A number of changes have been made to Habitats Regulations that increase the legal protection given to protected species in England, and Scotland. These amendments have been in place in Scotland since February 2007, and equivalent changes came into force in England and Wales on 21 August 2007. These changes affect land and marine management and are intended to reinforce implementation of the European Habitats Directive across the UK. The changes are being implemented on a country basis and further details are available on the relevant country webpages (see below).
Several of the species covered by the regulations are found in woodland, and the amendment therefore has implications for how woodlands are managed and forestry operations carried out.
The amended regulations will impact on areas where European Protected Species (EPS) are present, and will require changes to the management of woodlands and forestry operations in those areas. The main EPS found in the UK and that can occur in woodland are:
- all 17 species of bat
- great crested newt
- sand lizard
- smooth snake
(Some additional species such as the natterjack toad and several plant species, such as yellow marsh saxifrage, may rarely occur in woodlands or be affected by forest operations.)
Since 1994 it has been an offence, under the Habitats Regulations, to deliberately kill or cause significant disturbance to a protected species, or to deliberately destroy their eggs. It has also been an offence to ‘damage or destroy a breeding site or resting place’ used by them (such as a bat roost in a tree or a dormouse nest on the woodland floor).
However, the level of protection has now been increased to ensure that it complies with the EU Habitats Directive, as set out to the UK Government following a judgement in the European Court of Justice (ECJ). This judgement set the UK Government, the Scottish Executive and the Welsh Assembly Government a tight deadline for incorporating the ECJ ruling into law in each jurisdiction.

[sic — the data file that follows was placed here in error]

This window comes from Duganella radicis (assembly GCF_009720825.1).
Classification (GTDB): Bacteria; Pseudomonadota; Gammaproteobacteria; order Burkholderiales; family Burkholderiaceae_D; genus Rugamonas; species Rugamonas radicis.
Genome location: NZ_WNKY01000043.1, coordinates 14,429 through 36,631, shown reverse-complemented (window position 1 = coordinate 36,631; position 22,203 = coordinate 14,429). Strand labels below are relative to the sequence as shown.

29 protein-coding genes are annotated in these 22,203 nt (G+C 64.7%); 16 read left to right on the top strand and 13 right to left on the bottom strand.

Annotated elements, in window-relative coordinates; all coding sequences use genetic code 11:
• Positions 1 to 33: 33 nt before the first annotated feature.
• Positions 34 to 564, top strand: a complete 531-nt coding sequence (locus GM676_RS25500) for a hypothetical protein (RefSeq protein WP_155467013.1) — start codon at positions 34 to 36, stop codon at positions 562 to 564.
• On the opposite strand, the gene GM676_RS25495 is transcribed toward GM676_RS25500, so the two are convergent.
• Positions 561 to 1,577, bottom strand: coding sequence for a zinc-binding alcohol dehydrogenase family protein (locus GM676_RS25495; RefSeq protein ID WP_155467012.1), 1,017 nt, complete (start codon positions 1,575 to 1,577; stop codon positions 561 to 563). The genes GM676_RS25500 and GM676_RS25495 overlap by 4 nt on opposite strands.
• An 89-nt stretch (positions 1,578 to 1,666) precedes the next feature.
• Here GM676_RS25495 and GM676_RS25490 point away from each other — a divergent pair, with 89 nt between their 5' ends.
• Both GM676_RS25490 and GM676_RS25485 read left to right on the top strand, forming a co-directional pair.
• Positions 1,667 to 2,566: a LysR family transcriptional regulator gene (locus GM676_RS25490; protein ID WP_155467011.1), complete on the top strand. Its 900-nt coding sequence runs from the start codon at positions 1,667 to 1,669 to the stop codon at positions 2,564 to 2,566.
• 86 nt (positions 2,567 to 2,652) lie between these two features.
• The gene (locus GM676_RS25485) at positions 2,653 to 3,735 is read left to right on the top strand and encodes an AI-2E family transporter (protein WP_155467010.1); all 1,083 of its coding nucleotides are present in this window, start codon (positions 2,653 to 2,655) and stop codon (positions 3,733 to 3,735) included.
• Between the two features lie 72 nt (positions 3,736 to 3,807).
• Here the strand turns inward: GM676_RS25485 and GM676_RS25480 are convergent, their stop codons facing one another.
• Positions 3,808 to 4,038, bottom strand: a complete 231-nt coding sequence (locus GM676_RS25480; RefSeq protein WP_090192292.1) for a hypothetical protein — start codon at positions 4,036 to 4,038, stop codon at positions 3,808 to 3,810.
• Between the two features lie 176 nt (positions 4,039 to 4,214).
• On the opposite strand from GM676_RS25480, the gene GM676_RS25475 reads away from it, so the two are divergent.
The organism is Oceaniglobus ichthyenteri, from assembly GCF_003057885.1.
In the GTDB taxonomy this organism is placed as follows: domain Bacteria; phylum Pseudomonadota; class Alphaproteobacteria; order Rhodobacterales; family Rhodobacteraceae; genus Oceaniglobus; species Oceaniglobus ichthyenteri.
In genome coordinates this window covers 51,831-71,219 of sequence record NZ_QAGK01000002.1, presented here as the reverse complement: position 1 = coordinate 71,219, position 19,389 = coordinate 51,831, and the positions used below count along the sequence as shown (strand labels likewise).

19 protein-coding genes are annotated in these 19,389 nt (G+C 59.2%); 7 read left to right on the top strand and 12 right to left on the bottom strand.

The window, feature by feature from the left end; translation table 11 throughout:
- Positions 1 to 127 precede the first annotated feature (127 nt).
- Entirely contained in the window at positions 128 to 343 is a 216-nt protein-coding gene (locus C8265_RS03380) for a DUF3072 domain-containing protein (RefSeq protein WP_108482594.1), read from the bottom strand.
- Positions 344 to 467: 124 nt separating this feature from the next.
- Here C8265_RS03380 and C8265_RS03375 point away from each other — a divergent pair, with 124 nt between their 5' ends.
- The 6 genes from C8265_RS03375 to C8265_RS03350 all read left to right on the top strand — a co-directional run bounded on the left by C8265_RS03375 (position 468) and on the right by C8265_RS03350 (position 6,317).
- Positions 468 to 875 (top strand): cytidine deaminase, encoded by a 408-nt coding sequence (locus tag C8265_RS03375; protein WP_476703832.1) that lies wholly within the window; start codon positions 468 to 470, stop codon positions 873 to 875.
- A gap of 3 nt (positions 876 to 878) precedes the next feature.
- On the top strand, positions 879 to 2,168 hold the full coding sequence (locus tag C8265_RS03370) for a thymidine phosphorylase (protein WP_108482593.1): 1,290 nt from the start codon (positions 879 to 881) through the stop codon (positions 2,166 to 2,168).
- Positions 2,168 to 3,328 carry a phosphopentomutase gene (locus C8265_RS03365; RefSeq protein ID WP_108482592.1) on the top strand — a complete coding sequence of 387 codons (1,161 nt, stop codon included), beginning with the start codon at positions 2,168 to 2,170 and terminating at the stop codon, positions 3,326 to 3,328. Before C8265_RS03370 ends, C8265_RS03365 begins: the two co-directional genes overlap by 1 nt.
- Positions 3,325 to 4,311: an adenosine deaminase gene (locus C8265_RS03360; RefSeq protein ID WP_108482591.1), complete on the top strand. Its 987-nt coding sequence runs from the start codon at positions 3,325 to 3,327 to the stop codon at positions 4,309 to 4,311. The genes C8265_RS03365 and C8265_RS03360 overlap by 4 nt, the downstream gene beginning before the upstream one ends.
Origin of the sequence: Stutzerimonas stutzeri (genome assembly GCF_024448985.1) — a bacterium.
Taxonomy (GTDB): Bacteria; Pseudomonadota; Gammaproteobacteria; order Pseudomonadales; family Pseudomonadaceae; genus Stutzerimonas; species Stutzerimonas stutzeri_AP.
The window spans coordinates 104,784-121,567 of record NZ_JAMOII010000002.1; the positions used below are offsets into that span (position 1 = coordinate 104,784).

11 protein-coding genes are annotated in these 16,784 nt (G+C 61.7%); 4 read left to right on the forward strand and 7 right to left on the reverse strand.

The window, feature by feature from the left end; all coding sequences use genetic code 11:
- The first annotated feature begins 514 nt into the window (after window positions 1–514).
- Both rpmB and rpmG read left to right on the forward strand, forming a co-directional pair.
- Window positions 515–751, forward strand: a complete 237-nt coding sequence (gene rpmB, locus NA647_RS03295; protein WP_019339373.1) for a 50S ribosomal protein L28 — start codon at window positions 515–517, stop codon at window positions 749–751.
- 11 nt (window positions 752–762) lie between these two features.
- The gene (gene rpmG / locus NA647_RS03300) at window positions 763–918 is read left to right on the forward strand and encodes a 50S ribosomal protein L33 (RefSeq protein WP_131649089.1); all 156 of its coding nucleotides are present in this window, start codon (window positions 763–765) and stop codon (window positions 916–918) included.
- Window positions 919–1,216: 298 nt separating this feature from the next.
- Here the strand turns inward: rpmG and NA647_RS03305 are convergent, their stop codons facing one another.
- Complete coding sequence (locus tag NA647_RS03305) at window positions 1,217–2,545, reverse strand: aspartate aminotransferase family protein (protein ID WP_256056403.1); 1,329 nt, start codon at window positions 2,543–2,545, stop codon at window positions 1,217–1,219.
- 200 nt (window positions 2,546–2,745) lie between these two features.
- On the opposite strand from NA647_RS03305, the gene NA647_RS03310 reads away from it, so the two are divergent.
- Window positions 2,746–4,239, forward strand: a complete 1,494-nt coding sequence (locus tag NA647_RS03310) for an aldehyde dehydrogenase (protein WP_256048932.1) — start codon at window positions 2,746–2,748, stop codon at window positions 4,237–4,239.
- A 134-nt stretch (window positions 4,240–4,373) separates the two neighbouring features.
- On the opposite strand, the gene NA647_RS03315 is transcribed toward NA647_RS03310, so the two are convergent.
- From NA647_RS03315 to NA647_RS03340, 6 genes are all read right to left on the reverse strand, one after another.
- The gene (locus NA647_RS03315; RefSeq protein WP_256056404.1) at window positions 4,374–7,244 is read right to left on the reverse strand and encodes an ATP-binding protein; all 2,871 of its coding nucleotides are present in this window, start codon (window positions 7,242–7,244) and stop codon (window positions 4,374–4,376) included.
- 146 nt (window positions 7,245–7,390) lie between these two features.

The amended Regulations now include as an offence any damage or destruction of a breeding site or resting place. (Previously if damage was ‘an incidental result of a lawful operation', and reasonable precautions had been taken to avoid it, it would not have been an offence). Therefore there is a risk of woodland operators committing an offence if they have not carried out planned operations carefully, with the necessary checks and sought a licence where required.
What woodland managers need to do
Woodland managers should follow good practice guidance to minimise the risk of causing damage or disturbance to European protected species and meet the relevant amended Regulations. The Forestry Commission in each country is working with partners to develop this guidance and minimise regulatory burdens on woodland owners.
Forestry Commission Scotland published initial guidance (FCS Guidance Note 34: Forest operations and European protected species in Scottish forests) for woodland managers in Scotland when the amendments came into force on February 15th 2007. FCS and Scottish Natural Heritage (SNH) are developing a suite of more detailed guidance notes for the four species most likely to be relevant for woodland managers in Scotland: bats, otter, great crested newt, wildcat. FCS and SNH will also work with partners to promote this guidance to woodland owners for example through seminars or training events. Further information on these will be set out on the FCS website. More general guidance from the Scottish Executive on the implications of the amended Regulations in Scotland can be found here.
A suite of guidance has been developed to support woodland owners and managers in England, in liaison with Defra, Natural England, representatives of the forestry sector and other expert conservation bodies and individuals. It includes:
- General guidance explaining the changes to the Regulations.
- Specific guidance by species which sets out how to find out if protected species are present in your wood and how to operate if they are. This includes advice on the dormouse, smooth snake and sand lizard, great crested newt, otter and bats.
- We have also organised a series of workshops and seminars for woodland managers to advise on the legislation and how to ensure management and operations are compliant in areas where EPS are present. Dates of the seminars, and contacts for booking places are available on the England pages.
Further advice on licensing may also be obtained from Natural England.